These awards are for outstanding projects that meet specific criteria within a particular aspect of science and often reflect the special interests of the sponsoring foundations, companies and professional associations. All Special Awards include cash awards, trips, summer internships and other prizes for outstanding projects that meet specific criteria established by the sponsor(s).
Self-nomination is required; judges will only consider projects that the finalists have nominated for these awards in the online registration system. The list includes all available Special Awards. A project may be nominated for up to three Special Awards. Only those awards for which a project is eligible will appear in the Special Awards area of the CWSF online registration system.
Special Awards judges spend approximately 10 minutes with each project. Judges expect to hear a brief (5 minute) summary of the project and why it deserves the award, followed by time for questions.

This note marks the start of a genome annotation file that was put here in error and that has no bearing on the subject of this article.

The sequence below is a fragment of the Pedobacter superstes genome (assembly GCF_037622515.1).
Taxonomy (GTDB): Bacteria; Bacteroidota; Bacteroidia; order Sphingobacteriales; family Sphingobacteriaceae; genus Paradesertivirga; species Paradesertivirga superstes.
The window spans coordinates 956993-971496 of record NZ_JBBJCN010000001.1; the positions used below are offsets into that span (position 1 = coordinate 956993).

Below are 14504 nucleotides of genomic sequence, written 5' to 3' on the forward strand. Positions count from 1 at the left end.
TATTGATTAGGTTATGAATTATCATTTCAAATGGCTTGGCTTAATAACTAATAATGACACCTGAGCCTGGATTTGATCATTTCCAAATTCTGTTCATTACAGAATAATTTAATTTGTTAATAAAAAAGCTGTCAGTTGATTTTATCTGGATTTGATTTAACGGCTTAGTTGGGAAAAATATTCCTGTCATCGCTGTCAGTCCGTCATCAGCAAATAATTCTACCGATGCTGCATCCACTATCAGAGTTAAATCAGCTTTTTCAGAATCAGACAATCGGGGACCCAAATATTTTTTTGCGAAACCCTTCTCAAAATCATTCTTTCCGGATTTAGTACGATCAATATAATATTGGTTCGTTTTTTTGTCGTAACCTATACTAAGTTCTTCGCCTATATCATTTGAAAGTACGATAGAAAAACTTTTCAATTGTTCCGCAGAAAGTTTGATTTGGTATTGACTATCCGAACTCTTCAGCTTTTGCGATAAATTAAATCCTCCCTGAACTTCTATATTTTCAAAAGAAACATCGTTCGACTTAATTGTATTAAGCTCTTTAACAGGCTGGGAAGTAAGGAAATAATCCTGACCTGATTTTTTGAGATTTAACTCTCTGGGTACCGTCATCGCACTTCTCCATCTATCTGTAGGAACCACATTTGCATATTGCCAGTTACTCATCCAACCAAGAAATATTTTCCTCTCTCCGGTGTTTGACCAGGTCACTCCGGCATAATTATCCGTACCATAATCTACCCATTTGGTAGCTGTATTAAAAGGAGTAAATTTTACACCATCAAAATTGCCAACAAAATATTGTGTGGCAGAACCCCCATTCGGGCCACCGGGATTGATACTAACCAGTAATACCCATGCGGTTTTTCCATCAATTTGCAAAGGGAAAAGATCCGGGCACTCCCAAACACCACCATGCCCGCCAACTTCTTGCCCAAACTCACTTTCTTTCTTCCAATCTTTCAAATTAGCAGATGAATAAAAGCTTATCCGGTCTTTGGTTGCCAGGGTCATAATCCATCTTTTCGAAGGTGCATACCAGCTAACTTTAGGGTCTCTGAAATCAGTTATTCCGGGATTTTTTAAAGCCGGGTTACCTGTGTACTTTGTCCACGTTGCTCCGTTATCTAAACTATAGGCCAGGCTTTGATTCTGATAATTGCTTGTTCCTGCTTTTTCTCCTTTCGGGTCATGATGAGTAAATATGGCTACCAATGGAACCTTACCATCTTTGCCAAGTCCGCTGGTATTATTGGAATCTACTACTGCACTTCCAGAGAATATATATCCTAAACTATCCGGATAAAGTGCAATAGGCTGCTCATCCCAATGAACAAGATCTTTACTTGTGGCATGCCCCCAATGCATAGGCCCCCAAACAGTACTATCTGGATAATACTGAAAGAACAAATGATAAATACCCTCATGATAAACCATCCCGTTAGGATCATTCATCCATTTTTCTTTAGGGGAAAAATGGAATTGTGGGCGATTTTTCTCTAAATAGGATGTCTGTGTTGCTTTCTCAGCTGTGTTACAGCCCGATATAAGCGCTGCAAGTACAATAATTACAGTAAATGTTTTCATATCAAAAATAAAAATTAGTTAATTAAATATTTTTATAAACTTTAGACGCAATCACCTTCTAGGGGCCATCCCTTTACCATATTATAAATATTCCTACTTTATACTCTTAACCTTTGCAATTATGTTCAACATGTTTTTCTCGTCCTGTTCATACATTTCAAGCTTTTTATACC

Self-nomination is a commitment to accept the award as offered. If you plan to nominate your project for a travel or summer experience award, be sure you do so only after careful consideration and with parent/guardian approval.
Please note: Certain Special Awards involve travel and a commitment to be away from home for an extended period of time, to travel to another country and/or to live in unfamiliar surroundings. All travel involves an element of risk. Foreign Affairs Canada provides advice to international travellers through their website.
Challenge Awards recognize the top project in each of the 7 Canada-Wide Youth Science Challenges in each grade category. The seven Canada-Wide Youth Science Challenges – Discovery, Energy, Environment, Health, Information, Innovation and Resources – focus on issues that are important to Canadian youth, the future of their country and their world. They are meant to inspire students to exercise their curiosity and creativity by answering a question or solving a problem by doing a science project.